How to Love God With Your Mind

In every area of life you are either growing or you are dying. You are improving or you are degrading. You develop your skills or you lose your skills. For example, if at one time you studied a foreign language but you have not used that language for years, your ability to speak it are diminishing.

If you are a Christ-follower, your desire must be to grow in your faith. If you are not augustine approved faith will weaken and perhaps even disappear.

The early Christians understood this, and so they took steps to encourage their spiritual growth. As the book of Acts describes, “All the believers devoted themselves to the apostles’ teaching, and to fellowship, and to sharing in meals (including the Lord’s Supper), and to prayer” (Acts 2:42, NLT).

Notice specifically that the believers devoted themselves to the apostles’ teaching. They did not simply want to hear it; they wanted to understand it and be able to explain it. So they got together often to talk about it, to study it, and even to debate it.

Spiritual growth involves a mental component. When Jesus was asked what the most important commandment is, He responded with these words: “And you must love the Lord your God with all your heart, all your soul, all your mind, and all your strength” (Mark 12:30, NLT).

Many people think that being a Christian is about loving God with their heart and perhaps committing their soul to Him. Others think it’s about doing good deeds and serving God with all their strength. When it comes to the mind, though, many think they have to believe whatever they are supposed to believe without questioning it. Instead of loving God with their minds, they close their minds. This position directly opposes the words of Jesus.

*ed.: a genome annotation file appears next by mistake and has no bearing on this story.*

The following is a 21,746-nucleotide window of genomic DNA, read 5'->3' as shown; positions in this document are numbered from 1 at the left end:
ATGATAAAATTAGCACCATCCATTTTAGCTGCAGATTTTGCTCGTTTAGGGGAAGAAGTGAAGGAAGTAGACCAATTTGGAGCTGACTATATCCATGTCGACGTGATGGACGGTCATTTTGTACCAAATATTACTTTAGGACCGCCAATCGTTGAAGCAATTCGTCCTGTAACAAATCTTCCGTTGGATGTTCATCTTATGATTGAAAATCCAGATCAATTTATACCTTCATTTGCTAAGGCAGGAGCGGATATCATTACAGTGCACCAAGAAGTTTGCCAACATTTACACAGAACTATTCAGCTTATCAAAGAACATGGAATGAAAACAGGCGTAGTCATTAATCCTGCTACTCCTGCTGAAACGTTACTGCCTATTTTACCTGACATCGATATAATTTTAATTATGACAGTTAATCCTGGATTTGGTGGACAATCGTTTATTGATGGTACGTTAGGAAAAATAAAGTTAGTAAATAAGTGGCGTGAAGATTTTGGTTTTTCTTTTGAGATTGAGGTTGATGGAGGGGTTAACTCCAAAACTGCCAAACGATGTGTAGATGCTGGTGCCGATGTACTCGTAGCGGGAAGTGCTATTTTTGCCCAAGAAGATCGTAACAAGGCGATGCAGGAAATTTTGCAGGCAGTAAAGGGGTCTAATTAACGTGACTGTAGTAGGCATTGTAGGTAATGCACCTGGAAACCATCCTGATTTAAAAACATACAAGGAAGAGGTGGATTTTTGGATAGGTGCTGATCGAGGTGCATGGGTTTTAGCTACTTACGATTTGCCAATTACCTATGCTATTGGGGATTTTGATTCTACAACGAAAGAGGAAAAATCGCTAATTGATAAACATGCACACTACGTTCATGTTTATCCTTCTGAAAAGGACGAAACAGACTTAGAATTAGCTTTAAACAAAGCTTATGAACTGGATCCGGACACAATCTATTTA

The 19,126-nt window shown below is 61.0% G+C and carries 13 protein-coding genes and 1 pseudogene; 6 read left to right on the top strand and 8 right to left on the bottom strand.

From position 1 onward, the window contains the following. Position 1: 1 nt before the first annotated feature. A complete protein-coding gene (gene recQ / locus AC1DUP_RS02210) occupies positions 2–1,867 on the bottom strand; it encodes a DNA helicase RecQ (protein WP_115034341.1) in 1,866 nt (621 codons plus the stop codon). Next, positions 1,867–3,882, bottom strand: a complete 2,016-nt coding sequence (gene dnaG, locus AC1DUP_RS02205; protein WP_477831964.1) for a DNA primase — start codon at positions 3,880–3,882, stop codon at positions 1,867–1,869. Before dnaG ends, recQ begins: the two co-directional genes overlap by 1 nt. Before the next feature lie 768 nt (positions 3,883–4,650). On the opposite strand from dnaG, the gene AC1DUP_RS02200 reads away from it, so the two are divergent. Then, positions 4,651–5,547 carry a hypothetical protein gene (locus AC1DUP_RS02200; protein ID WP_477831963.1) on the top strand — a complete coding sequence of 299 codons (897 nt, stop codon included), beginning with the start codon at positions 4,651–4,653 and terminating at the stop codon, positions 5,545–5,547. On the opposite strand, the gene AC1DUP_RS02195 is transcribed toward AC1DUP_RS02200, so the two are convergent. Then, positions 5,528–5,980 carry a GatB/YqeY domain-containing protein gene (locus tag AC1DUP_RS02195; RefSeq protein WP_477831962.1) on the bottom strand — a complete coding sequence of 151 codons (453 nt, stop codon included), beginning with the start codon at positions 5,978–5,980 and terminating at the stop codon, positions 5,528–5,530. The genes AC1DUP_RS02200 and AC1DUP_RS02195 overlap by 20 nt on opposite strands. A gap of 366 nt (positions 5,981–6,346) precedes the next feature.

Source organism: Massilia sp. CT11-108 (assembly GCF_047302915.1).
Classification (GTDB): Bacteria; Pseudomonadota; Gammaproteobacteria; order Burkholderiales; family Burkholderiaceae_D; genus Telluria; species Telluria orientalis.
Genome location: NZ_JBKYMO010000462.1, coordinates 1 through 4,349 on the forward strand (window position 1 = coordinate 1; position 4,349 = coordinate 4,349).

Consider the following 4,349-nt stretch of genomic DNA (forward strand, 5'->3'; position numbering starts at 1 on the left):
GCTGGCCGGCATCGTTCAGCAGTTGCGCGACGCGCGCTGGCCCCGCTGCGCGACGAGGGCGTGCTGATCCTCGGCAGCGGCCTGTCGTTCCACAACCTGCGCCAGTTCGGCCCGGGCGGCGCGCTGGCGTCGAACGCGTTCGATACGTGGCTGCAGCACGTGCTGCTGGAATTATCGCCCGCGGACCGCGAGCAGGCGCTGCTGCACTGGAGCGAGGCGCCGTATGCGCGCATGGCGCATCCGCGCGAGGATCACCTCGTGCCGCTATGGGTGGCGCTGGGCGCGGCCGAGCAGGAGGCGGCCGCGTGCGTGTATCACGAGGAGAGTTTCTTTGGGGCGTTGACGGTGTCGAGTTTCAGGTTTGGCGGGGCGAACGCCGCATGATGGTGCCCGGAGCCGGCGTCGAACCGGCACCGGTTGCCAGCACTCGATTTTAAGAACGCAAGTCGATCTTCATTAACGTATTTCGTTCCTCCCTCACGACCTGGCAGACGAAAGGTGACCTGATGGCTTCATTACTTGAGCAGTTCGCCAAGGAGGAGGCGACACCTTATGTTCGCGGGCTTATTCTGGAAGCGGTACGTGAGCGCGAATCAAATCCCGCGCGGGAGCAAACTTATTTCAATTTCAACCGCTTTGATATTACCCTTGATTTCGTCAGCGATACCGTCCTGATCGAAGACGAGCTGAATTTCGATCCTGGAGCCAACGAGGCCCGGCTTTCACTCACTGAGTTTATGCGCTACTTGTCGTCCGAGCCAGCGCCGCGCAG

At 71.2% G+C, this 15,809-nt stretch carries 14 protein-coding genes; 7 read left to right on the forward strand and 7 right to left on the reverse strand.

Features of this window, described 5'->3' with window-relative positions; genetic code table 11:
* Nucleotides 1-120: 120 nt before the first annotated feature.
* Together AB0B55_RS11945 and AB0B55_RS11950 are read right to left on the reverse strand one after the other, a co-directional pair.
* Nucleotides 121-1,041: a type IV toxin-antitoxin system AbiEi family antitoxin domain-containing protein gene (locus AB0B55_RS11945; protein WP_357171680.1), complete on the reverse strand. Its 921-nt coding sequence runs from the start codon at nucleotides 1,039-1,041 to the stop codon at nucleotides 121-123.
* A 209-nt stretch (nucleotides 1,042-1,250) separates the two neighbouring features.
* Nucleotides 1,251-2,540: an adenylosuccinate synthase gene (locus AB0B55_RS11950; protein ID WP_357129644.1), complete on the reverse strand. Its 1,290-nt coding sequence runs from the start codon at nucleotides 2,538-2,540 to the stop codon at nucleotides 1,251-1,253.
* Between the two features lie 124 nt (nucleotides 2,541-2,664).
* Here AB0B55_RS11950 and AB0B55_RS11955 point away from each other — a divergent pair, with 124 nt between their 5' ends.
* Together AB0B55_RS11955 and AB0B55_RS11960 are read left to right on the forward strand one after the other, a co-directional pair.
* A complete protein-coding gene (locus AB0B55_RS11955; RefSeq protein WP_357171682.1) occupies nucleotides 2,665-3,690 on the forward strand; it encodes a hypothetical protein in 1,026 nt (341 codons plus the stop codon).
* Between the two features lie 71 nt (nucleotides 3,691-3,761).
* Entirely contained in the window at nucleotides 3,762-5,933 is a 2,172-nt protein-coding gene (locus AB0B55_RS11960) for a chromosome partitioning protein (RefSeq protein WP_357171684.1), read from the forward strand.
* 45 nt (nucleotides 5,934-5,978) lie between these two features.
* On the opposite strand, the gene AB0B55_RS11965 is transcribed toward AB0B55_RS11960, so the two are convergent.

For you to love God fully, it will involve all four: your mind in addition to your heart, soul, and strength. Having faith in God is not about shutting down your brain and becoming narrow-minded; it’s about opening your mind, exploring truth, and examining the evidence. You can know what you believe and why you believe it. As Paul encouraged Timothy, “Do your best to present yourself to God as one approved, a worker who does not need to be ashamed and who correctly handles the word of truth” (2 Timothy 2:15, NIV).

Even beyond Scripture, the giants of the Christian faith throughout the centuries have been great thinkers. From Ignatius to Augustine to C. S. Lewis, the most revered theologians employed logic and reason to support their faith. Never resorting to a faith for the sake of faith, each developed well-reasoned arguments that supported what they believed.

In so doing, they set an example for other believers to follow. Instead of merely believing in something based on a augustine approved faith, seek to build upon a foundation. Discover compelling arguments that enable you to respond confidently to the questions of skeptics. As you do, you will discover your own faith being strengthened in the process.


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